“I am young; I love life; help me to live, if only for a little while, in this glorious, wonderful world of Thy making. I only ask for bread, for which I am eager to work. Help me! Help me! Help me!”
Mavis uncovered her eyes. The tea-shop, the music, the indefinable odour of women all seemed bizarre after her communion with the Most High. She made ready to go.
“Are you in trouble?” said a voice at her elbow.
“Yes,” she replied.
“I must help you,” said the voice.
Mavis saw a richly dressed, bejewelled, comfortable-looking woman at her side.
She was not in the least surprised; a friend had been sent in answer to her prayer.
“Is it over money?” asked the instrument.
“I thought as much. I saw you outside the tea-shop and followed you in. Is your time your own?”
“No parents or anyone?”
“I haven’t a friend or relation in the world.”
“Ah! I must really help you. Come with me. Let me pay for your tea.”
Mavis, before she went, found time to offer up brief, heartfelt thanks for having speedily received an answer to her prayer.
Mavis followed her new friend past the pay box, down the carpeted stairs, into the street. She could not help seeing how bedraggled a sparrow she appeared when contrasted with the brilliant plumage of the woman at her side. A superb motor drew up to the pavement, from which a man got down to open the door.
“Get inside, dear,” said the woman.
Mavis did as she was bid, hardly realising the good fortune which had so unexpectedly overtaken her.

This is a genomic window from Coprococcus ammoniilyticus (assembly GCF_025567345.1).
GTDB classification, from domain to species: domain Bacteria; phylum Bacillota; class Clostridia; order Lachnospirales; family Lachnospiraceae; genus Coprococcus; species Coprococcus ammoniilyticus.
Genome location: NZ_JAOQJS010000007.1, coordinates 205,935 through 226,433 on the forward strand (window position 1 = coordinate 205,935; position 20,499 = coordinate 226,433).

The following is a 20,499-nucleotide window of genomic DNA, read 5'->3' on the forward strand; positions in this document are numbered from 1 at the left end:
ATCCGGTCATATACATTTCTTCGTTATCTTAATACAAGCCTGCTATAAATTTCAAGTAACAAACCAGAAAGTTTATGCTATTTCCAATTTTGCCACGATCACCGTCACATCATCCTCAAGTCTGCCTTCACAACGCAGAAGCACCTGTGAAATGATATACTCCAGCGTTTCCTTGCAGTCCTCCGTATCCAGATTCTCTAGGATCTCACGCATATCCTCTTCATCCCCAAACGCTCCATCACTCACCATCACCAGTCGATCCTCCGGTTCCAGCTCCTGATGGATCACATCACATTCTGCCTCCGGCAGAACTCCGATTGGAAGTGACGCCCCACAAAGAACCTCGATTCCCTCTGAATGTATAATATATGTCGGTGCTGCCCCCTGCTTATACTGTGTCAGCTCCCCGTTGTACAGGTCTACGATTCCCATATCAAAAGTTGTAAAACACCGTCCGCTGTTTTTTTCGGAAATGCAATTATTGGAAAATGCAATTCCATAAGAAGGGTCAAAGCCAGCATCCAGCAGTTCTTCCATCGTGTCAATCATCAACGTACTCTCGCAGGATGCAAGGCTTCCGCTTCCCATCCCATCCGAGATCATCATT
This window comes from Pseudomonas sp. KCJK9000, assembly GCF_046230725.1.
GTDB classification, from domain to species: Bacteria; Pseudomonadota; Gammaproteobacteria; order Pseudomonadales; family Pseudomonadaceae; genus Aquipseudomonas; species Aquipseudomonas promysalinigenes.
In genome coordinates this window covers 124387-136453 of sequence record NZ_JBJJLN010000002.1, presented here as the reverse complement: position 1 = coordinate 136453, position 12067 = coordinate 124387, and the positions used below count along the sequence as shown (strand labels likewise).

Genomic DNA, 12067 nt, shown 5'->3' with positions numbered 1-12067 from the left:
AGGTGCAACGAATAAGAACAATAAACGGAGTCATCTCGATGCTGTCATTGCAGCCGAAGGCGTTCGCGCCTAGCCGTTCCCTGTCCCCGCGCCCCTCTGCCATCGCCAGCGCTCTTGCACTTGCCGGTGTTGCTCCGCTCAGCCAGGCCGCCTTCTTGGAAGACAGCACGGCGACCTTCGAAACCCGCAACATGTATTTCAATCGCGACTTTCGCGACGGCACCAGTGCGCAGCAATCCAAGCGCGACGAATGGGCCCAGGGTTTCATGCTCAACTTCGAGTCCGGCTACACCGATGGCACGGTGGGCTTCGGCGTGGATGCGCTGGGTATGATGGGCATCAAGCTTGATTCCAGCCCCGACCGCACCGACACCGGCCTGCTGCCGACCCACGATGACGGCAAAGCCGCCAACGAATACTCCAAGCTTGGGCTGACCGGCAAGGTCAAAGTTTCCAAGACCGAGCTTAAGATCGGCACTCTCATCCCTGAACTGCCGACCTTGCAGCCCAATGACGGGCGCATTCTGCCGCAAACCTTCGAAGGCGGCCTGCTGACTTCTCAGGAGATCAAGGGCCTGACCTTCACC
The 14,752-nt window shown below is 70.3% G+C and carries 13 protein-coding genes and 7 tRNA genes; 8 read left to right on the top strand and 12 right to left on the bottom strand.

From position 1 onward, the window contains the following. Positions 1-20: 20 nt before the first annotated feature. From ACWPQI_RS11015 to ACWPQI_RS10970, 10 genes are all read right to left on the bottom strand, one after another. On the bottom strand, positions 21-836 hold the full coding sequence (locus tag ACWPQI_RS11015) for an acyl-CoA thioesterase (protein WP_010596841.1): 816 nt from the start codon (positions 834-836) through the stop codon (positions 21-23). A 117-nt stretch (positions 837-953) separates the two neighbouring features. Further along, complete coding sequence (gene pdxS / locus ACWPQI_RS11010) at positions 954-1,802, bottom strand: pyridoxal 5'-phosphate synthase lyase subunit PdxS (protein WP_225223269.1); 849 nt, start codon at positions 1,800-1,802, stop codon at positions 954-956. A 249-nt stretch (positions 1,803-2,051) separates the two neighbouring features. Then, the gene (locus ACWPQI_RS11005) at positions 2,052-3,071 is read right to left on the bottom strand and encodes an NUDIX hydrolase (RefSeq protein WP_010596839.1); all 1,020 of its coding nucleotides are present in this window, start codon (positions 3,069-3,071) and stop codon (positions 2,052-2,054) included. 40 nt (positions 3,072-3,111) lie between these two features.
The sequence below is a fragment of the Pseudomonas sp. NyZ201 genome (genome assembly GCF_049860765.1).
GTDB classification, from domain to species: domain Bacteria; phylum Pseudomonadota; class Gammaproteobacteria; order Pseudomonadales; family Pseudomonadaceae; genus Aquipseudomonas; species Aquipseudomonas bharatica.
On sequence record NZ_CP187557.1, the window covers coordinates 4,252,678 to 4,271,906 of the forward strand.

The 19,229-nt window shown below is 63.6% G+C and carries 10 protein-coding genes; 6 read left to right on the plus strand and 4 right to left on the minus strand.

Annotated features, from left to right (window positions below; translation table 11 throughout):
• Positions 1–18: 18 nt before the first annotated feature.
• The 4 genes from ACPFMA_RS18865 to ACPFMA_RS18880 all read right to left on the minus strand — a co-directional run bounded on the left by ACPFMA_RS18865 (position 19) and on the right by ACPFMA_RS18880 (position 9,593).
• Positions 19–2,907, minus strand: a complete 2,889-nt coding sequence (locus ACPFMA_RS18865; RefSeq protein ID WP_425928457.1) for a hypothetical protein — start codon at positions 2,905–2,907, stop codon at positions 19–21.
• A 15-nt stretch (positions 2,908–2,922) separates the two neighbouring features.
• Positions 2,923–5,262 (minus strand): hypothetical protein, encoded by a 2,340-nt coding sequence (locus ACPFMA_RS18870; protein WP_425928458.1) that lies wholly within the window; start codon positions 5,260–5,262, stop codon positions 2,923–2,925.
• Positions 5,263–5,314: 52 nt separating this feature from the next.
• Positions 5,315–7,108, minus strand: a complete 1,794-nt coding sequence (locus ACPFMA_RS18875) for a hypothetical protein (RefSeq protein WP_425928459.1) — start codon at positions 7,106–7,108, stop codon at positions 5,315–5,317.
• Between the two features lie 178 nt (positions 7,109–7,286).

“Telegraph office, then home,” said the woman, who had, also, got into the car.
The man touched his hat and they were off. The woman did not speak at first, being seemingly absorbed in anxious thought. Mavis became conscious of a vague feeling of discomfort like to when—when—she tried to remember when this uneasy feeling had before possessed her. She glanced at her companion; she noticed that the woman’s eyes were hard and cold; it was difficult to reconcile their expression with the sentiments she had professed. Then the woman turned to her.
“What is your name?”
“Mavis Weston Keeves.”
“My name’s Hamilton; it’s really West-Hamilton, but I’m known as Mrs Hamilton. How old are you?”
“Eighteen. I’m nineteen in three months.”
“Tell me more of yourself.”
Mavis briefly told her story; as she finished, the car drew up at a post-office. Mrs Hamilton scanned Mavis’s face closely before getting out.
“I shan’t be a moment; it’s only to someone who’s coming to dinner.”
Mavis, left alone in the motor, wondered at the strangeness of the adventure. She knew that Mrs Hamilton was scarcely a gentlewoman— even in the broad interpretation nowadays given to the word. But it was not this so much as the fact of her having such hard eyes which perplexed the girl. She had little time to dwell on this matter, as, in a very few moments, Mrs Hamilton was again beside Mavis, and they were speeding up Oxford Street.